Tuesday, March 9, 2010

An Evening Prayer - Mike T.

Psa 4:1-8 ESV
(1) To the choirmaster: with stringed instruments. A Psalm of David. Answer me when I call, O God of my righteousness! You have given me relief when I was in distress. Be gracious to me and hear my prayer!
(2) O men, how long shall my honor be turned into shame? How long will you love vain words and seek after lies? Selah
(3) But know that the LORD has set apart the godly for himself; the LORD hears when I call to him.
(4) Be angry, and do not sin; ponder in your own hearts on your beds, and be silent. Selah
(5) Offer right sacrifices, and put your trust in the LORD.
(6) There are many who say, "Who will show us some good? Lift up the light of your face upon us, O LORD!"
(7) You have put more joy in my heart than they have when their grain and wine abound.
(8) In peace I will both lie down and sleep; for you alone, O LORD, make me dwell in safety.

There is obvious real distress that has caused David to turn to God in prayer. This seems to be likely due to men of influence who press some false accusation, some effort to call into question David’s character. He recognizes that relief comes from God. He comes asking God to be gracious. This is a humble and expectant hope that God will hear and answer his prayer like He has done in the past. He recognizes that before God he is a sinner in need of mercy. It is almost as David turns to prayer before God that he speaks to his enemies, to call out to them that they would know what David knows. The believer knows that the Lord sets apart the godly for himself. He can rest confidently and securely knowing that God having called him will not abandon him. There is a two fold understanding of God’s righteousness that David acknowledges. One is that the godly are secure and protected and can rely upon their God while the ungodly and their plans will surely be defeated. God is just and righteous. He will always prevail against His enemies and uphold the righteous who are His own. This promotes peace and confidence for the believer’s heart. But it also causes the believer to desire to call the unrighteous toward repentance. We must pray for our enemies and desire that they would too acknowledge the righteous God. David tells them to stand in awe (tremble) before God and do not sin. Those who do not know God find such a statement absurd. They fill their days seeking their own pleasure and the destruction of others. They deny the existence and/or the authority of God to call them to righteousness. If they would tremble before His might they might be silent and see that their hearts are opposed to God’s rule and authority. While preoccupied with sin and pursuit of their own passions they drown out the voice that would allow them to stop and listen to the one who made them. It is a restless journey and the one on it does not want to slow down or quiet the sounds which hide the soul from the heart. To stop is to face God who they rebel against. If they face this God who instills fear they must stop moving away from Him. That noise and activity that drowns out the heart must be quieted in order to lay bare the sin that hides within. All men are in need of reckoning of their sin, to be silent and stop and ponder. A failure to be still and be quiet is one way many avoid coming to repentance. If the mind is busy and the soul is never quiet the sounds of the heart are drowned out by the incessant noise. One must take time to make silent the noises and distractions of the day and to let the pour soul speak to your heart before you seal its fate for all eternity.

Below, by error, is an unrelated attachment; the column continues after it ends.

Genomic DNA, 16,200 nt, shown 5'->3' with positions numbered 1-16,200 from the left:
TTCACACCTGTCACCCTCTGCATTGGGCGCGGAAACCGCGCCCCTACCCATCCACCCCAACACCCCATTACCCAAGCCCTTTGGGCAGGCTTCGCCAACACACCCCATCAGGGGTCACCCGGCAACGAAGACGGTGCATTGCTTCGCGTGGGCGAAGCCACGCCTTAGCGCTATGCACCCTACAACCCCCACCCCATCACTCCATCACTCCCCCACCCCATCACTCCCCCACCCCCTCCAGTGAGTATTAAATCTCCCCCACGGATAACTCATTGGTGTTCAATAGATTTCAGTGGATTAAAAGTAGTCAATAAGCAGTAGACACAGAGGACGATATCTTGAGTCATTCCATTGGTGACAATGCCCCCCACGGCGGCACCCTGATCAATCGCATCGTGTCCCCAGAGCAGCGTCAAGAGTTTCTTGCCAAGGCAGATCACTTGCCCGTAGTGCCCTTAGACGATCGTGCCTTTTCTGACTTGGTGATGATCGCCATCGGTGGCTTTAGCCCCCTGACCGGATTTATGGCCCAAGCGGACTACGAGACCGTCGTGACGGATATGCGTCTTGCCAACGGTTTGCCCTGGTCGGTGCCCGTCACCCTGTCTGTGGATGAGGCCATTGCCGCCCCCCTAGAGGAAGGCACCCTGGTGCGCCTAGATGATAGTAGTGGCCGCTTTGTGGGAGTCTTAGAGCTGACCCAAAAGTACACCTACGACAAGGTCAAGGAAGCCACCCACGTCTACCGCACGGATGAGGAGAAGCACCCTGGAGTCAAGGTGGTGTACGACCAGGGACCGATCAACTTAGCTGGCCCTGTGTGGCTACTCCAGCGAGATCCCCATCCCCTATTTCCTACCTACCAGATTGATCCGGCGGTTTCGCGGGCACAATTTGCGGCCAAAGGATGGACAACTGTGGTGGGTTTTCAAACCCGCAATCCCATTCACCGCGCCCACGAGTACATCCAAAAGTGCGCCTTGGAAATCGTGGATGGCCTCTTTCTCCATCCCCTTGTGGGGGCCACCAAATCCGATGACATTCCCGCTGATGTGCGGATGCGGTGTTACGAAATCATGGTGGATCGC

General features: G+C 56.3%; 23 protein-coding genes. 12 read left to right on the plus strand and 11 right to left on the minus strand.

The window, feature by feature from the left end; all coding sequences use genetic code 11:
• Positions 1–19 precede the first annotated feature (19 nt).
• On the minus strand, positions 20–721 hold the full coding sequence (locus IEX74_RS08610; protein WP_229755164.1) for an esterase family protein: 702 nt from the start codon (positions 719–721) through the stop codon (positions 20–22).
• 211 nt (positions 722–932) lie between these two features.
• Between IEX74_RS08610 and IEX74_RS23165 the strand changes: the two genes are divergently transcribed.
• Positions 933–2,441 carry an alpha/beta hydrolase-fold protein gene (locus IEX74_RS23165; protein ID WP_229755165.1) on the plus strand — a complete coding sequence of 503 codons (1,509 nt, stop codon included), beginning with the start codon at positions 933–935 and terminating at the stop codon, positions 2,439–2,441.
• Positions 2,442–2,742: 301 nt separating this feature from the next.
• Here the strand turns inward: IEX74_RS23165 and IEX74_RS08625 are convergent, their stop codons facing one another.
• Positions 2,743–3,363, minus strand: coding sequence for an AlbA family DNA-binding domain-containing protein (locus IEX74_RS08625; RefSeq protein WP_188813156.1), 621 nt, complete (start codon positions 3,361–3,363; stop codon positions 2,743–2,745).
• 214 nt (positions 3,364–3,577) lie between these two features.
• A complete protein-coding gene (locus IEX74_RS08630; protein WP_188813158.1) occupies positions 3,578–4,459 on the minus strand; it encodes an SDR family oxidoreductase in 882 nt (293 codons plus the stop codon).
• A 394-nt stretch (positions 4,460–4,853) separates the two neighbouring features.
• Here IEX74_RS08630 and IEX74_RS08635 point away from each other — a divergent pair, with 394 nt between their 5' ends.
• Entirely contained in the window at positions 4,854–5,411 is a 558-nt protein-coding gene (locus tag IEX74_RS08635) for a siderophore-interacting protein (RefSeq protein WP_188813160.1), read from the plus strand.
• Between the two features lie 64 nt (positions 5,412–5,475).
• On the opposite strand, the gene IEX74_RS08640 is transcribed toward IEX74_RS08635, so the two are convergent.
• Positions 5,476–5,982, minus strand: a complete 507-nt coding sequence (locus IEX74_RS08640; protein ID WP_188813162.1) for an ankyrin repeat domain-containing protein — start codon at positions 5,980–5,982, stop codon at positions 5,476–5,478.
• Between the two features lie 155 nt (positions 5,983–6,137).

When the soul is quiet and the heart is laid bare then the ways of the past are exposed and can be replaced with a desire to be made right with God once more. In David’s time the sinner sought atonement via sacrifice, a picture of salvation to come in Christ. The believer today relies upon the atonement provided by Jesus on the cross. Then there is joy, peace, security for the soul. Enemies are no longer a threat for those who serve a righteous God. He has rescued us from the greatest enemy that of our own sin. He has bought and redeemed us with His blood. We trust in a mighty God and Savior. David desired that his enemies would turn to God and trust in Him that they would know the joy and peace and security that bless the godly and that they would bring glory to God. We can go to bed tonight confident that the things that trouble us can be given to God, that He will deal with the unrighteous and uphold the godly. Yesterday and tomorrow are in His hands.

“Sinner, is thy heart at rest?
Is thy bosom void of fear?
Art thou not by guilt oppress'd?
Speaks hot conscience in thine ear?
Can this world afford thee bliss?
Can it chase away thy gloom?
Flattering, false, and vain it is;
Tremble at the worldling's doom!
Think, O sinner, on thy end,
See the judgment-day appear,
Thither must thy spirit wend,
There thy righteous sentence hear.
Wretched, ruin'd, helpless soul,
To a Saviour's blood apply;
He alone can make thee whole,
Fly to Jesus, sinner, fly!”

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